So here is the promised status report, but first the facts:
• In day +5 my white cell count dropped to 0.0035, indicating my immune system was practically eradicated
• Day +6 was 0.03
• Day +7 was 4.5
• Day +8 was 35
• And today, day +9 was 130
Professor Dr. Ho, the amazing gentleman who runs the stem cell transplantation ward of the Heidelberg university hospital told me this morning that he expects the count will exceed 1000 in the next 48 hours. Thereafter my new immune system will rapidly recover to normal levels (varies by individual, anywhere between 4000 and 10,000).
Now when you ask an MS patient who is undergoing HSTC to describe how they are doing, one must realize that there are 4 distinct phases.
• Phase 1. Chemo
This is for most people, and thus for me too a relatively benign procedure. Nothing much more than your old (MS) self.
• Phase 2. Two weeks Post transplantation
The transplantation itself is not an exhilarating experience, but it only last 20-30 minutes after which they carefully monitor your hart, blood pressure, and look for allergic reactions. In my case I had a flue like reaction. But this only lasted 30 min. after which I slept for 4 hours. The chemo truck hits most people, and thus me too 2 days post transplantation. Every person experiences this phase of immune deficiency differently. I can only speak for myself: I caught what they call an ‘opportunistic infection’. The doctors believe the neck catheter (used to administer chemo and stem cells) was the culprit. As a result I was running a fever and was on antibiotics. At day 4 I completely lost my appetite, stopped drinking and had a nasty and painful sore on my tong. I think the feature of this phase that will probably leave a lasting impression on me is borrowed from MS terminology: ‘The HSCT blanket’ – fatigue, a sense of detachment from reality, hard to explain, but it like a vampire just sucked life out of you. This was the down side, but the lifting of the blanket once your stem cells get into action and your blood count begin to recover, oh boy. No, I am not a Christian, but today, the first day for lifting my blanket, I am because I now have a profound understanding of the concept of resurrection.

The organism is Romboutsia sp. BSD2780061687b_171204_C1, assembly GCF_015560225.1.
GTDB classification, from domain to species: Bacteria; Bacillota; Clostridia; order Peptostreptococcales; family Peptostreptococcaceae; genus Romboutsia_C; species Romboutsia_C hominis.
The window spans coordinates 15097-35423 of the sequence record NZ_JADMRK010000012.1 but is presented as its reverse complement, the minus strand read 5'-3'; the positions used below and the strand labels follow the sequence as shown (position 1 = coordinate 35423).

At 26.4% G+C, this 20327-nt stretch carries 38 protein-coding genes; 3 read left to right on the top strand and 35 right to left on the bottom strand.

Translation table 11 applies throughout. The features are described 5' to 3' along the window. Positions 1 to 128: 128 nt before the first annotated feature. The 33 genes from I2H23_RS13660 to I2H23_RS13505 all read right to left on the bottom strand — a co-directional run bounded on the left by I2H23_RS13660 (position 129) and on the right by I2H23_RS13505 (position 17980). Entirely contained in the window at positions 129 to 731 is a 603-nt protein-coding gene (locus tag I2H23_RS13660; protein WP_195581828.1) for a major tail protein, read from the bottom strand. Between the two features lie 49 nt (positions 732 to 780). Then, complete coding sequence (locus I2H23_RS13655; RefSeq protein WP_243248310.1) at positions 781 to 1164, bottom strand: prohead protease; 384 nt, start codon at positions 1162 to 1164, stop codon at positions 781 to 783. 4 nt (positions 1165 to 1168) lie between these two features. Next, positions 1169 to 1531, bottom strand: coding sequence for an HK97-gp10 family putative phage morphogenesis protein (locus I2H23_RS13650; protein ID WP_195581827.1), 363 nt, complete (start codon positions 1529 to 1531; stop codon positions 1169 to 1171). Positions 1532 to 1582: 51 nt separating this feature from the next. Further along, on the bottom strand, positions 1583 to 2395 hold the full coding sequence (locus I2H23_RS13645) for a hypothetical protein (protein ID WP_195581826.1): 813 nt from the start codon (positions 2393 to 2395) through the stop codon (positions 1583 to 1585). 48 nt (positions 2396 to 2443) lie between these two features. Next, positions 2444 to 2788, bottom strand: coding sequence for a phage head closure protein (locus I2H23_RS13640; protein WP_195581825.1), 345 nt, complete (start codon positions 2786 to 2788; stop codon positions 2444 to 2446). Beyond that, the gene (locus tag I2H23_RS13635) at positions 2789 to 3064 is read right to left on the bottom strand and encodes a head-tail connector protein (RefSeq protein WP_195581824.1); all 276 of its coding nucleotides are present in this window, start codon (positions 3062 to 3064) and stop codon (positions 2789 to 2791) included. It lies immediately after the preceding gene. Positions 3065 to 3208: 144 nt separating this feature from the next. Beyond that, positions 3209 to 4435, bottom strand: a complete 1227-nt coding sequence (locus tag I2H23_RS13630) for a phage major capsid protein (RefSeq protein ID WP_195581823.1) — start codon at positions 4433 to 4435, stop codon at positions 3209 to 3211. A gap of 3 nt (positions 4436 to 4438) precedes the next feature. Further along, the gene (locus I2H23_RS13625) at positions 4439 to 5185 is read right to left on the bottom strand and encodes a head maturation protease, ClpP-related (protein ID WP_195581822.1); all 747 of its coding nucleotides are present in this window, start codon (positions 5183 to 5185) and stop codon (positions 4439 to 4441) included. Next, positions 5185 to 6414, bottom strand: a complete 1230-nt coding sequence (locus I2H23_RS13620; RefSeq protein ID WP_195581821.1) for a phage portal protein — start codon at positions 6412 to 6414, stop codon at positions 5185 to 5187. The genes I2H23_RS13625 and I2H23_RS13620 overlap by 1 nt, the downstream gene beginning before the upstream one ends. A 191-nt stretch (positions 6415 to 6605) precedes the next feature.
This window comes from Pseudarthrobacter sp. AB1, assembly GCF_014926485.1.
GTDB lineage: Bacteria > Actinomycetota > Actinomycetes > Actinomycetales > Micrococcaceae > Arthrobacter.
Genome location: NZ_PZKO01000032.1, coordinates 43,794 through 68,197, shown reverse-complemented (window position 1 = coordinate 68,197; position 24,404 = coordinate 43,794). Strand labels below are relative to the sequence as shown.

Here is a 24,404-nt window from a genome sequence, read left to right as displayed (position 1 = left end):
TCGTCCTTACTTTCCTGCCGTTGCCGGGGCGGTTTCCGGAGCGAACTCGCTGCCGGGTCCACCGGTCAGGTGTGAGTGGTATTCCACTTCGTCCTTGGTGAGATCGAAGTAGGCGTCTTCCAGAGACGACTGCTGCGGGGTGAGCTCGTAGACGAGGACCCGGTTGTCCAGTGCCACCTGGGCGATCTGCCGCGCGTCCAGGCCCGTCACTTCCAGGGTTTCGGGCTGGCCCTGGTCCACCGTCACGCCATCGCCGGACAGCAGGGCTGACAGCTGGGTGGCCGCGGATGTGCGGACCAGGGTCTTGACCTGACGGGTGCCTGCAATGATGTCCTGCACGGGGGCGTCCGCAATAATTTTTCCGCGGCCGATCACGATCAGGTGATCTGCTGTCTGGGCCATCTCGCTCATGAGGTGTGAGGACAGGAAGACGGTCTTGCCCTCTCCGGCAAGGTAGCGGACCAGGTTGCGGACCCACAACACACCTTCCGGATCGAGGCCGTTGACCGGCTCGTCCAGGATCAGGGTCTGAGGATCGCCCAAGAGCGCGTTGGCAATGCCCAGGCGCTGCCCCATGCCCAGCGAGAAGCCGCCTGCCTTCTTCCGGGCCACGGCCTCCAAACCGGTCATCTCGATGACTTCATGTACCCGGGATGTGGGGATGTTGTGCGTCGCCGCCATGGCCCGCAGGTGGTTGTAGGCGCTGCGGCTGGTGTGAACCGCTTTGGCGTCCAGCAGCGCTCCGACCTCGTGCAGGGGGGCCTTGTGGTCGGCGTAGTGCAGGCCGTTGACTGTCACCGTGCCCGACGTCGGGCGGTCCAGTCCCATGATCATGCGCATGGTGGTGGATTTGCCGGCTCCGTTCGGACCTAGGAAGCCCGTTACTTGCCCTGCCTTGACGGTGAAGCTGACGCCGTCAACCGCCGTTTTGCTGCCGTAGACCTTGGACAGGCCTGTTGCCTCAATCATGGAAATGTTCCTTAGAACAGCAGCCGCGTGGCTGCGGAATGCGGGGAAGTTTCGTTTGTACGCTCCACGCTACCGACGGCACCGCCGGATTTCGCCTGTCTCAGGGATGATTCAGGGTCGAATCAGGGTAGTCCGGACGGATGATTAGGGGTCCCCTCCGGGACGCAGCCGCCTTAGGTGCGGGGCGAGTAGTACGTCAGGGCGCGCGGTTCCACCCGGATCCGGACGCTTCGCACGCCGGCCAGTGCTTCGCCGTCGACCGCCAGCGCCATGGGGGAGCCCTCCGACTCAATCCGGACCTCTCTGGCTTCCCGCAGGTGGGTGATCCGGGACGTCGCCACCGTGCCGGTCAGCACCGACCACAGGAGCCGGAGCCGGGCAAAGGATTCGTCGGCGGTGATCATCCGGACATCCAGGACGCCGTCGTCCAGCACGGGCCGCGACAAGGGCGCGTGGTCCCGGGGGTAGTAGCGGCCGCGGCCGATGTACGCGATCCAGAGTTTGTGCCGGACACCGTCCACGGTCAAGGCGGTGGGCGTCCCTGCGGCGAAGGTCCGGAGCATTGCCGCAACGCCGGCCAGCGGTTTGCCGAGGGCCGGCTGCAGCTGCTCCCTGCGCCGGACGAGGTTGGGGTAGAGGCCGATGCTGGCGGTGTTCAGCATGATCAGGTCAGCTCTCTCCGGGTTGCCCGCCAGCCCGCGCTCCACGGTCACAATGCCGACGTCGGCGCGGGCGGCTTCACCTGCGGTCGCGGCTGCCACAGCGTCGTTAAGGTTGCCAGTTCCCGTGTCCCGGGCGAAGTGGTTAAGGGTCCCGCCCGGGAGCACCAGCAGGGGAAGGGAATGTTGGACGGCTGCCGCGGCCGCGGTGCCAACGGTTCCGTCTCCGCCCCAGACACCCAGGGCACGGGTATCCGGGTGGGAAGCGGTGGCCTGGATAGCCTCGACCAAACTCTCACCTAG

Phase 3. Mth 1 thru 6
I bet I will discharged and on my way back home to my beloved wife and son on Tuesday next week. This marks a complete 3-week stay at the hospital and exactly in line with plan. The first 8 to 12 weeks will be dedicated to restoring this battered body of mine i.e. rest, good nutrition, exercise and worrying only about the things I can do something about. Sounds simple? Give it a try…
Phase 4. Mth 7 thru 24
This is the phase where SPMS patients often start seeing benefits in term of damage repair. I think George and others have described this extensively so I will not attempt to reinvent the wheel. Besides, they have been there, I haven’t.
At this point my only hope is that this CtrlAltDel procedure will stop the beast from causing more damage. This will become apparent in phase 3. I do not count on any significant damage repair. Should this turn to be the case, I will view this as some sort of celestial gift.
Still I can’t help not sharing with you that for the first time in some 8 years I sweat again. Strange how illness and adversity can help us to rediscover, appreciate and enjoy the ‘smallest’ and the most “trivial’ of things.
Last edited by Asher
on Fri Jun 17, 2011 8:43 pm, edited 1 time in total.